If you know this blog well, you will know my penchant for picturebooks which promote books, shared reading and reading for pleasure; you might even be aware I am writing a MA dissertation about this right now, though I won’t bore you with those details. So, as you can imagine therefore, I loved The Snatchabook (see my review here), the first “picturebook about reading” collaboration between husband and wife team Helen and Thomas Docherty and I was delighted that Helen wrote a guest post for its publication at the time. The publication of The Knight Who Wouldn’t Fight (Alison Green books) has therefore been long-awaited and could not have come at a better time.
Leo the mouse isn’t like other knights, he’d rather read a book than fight, much to his parents’ despair. So when an opportunity to tame a dragon arises, his parents volunteer him, hoping this is his chance to change his mind and become a ‘real’ knight. Leo reluctantly takes the challenge and along the way meets other scary creatures who need his help. Leo uses his most powerful weapon to tame them, his books, and the power of stories.
Using witty rhyming text and a similar soft and comforting colour palette to the one used in The Snatchabook, The Knight Who Wouldn’t Fight carries a strong message not only about the importance of reading, but also the power of reading and stories and how it makes us better people, people who choose reaching out over fighting, using references to mythical and traditional “baddies” to illustrate this in a way that children will understand. This might seem a romanticized, ideologized view of reading to some and I am sure many of the blood-thirsty dictators this world has suffered over the centuries loved books and reading, but the point of such a story is to show the wonderful possibilities that reading and sharing stories can bring us. Writing a picturebook aimed at preschoolers that shows that reading and loving stories makes you better at school, or gets you a better a job might work very well, but the best way to convey such messages is to confront them within a safe and entertaining terrain with themes they will understand and want to relate to (such as a being brave), and The Knight Who Wouldn’t Fight manages to do just that, conveying big ideas in a setting that is exciting and appealing for the targeted audience.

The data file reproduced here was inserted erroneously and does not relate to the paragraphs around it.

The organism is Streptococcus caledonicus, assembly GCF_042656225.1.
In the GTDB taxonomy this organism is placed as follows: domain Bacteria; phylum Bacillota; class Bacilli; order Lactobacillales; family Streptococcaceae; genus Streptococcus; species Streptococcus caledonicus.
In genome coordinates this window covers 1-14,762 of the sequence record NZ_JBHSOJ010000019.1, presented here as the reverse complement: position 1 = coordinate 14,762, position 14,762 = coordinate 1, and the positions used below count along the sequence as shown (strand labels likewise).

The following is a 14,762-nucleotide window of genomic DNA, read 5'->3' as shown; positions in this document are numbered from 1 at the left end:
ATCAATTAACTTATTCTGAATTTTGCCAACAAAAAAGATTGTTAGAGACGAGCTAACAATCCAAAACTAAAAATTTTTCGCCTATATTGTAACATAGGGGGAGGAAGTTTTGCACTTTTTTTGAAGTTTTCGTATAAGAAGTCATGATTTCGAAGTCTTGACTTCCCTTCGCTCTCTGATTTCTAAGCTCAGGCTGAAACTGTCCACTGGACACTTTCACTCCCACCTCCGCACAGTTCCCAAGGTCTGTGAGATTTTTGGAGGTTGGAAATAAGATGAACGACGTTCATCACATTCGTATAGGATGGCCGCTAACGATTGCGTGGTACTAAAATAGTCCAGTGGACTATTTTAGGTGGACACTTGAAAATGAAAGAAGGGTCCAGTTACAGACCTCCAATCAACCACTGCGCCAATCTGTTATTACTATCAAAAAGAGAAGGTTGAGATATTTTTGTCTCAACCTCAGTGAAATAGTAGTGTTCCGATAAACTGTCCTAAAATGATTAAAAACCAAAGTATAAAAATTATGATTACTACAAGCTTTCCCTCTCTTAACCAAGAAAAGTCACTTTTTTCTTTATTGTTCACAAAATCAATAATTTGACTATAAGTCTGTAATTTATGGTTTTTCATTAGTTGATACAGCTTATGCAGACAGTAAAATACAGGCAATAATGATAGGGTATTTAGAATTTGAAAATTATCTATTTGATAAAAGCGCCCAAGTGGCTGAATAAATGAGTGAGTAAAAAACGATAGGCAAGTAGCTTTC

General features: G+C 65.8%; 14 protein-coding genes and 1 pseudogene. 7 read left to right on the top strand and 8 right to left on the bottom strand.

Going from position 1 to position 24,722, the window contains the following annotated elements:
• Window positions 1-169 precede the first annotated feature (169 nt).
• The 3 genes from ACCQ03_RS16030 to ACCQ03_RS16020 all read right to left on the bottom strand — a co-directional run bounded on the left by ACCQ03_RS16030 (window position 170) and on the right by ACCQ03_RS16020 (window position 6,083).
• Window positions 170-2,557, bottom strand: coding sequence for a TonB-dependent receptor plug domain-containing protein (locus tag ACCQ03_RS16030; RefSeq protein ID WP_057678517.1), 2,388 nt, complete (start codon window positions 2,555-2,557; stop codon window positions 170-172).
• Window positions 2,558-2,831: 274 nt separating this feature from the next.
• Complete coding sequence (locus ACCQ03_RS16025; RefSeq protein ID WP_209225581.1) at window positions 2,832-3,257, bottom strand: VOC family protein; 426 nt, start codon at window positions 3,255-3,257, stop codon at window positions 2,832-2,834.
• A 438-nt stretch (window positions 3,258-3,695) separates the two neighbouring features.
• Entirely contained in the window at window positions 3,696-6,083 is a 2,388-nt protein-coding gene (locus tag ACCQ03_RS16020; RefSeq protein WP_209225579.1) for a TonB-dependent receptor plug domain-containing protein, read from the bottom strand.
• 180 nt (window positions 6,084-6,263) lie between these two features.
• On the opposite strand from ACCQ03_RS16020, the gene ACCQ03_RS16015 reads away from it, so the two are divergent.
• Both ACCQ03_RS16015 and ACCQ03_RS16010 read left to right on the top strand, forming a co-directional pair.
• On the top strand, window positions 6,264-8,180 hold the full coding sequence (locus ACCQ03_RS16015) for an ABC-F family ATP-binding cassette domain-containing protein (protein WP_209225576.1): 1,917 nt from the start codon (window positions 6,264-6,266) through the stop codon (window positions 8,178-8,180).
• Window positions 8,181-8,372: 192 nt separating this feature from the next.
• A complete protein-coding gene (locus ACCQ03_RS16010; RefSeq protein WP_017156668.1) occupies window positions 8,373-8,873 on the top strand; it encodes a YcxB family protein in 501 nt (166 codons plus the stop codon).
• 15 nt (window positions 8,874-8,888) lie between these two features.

The rhyming text, which makes for a lovely read aloud, is where readers will find the overt messages about why reading and sharing stories is so important, but the artwork is where the covert, latent messages will be found. Two types of such messages are particularly striking in The Knight Who Wouldn’t Fight: images of closeness when reading and the use of light at nighttime. Both of these are vital to children in the preschool years, both convey safety and comfort to them.
Closeness with a loved one when reading, also known as joint attention reading, not only brings comfort, it also helps children learn. This is emphasised greatly within the visual narrative by the fact that those Leo is joint reading with are supposedly scary beasts, highlighting further the transformative powers of book sharing.
The use of light is also quite striking in the book; we know how important light is in making children feel safe at night-time. In both concluding spreads of The Snatchabook and The Knight Who Wouldn’t Fight, the radiance and warmth of light against darkness of the night surrounding the characters are used beautifully to convey the sense of contentment and sanctuary that reading brings:
Picturebook enthusiasts know just how much louder than words pictures speak for the little people that read them; they express those feelings that can be so difficult to put into words. With The Knight Who Wouldn’t Fight, Helen and Thomas Docherty have created a narrative which is exciting and entertaining with a big important theme at heart.
The Knight Who Wouldn’t Fight is out now and you can purchase a copy here.
All artwork © Thomas Docherty
Source: review copy from publisher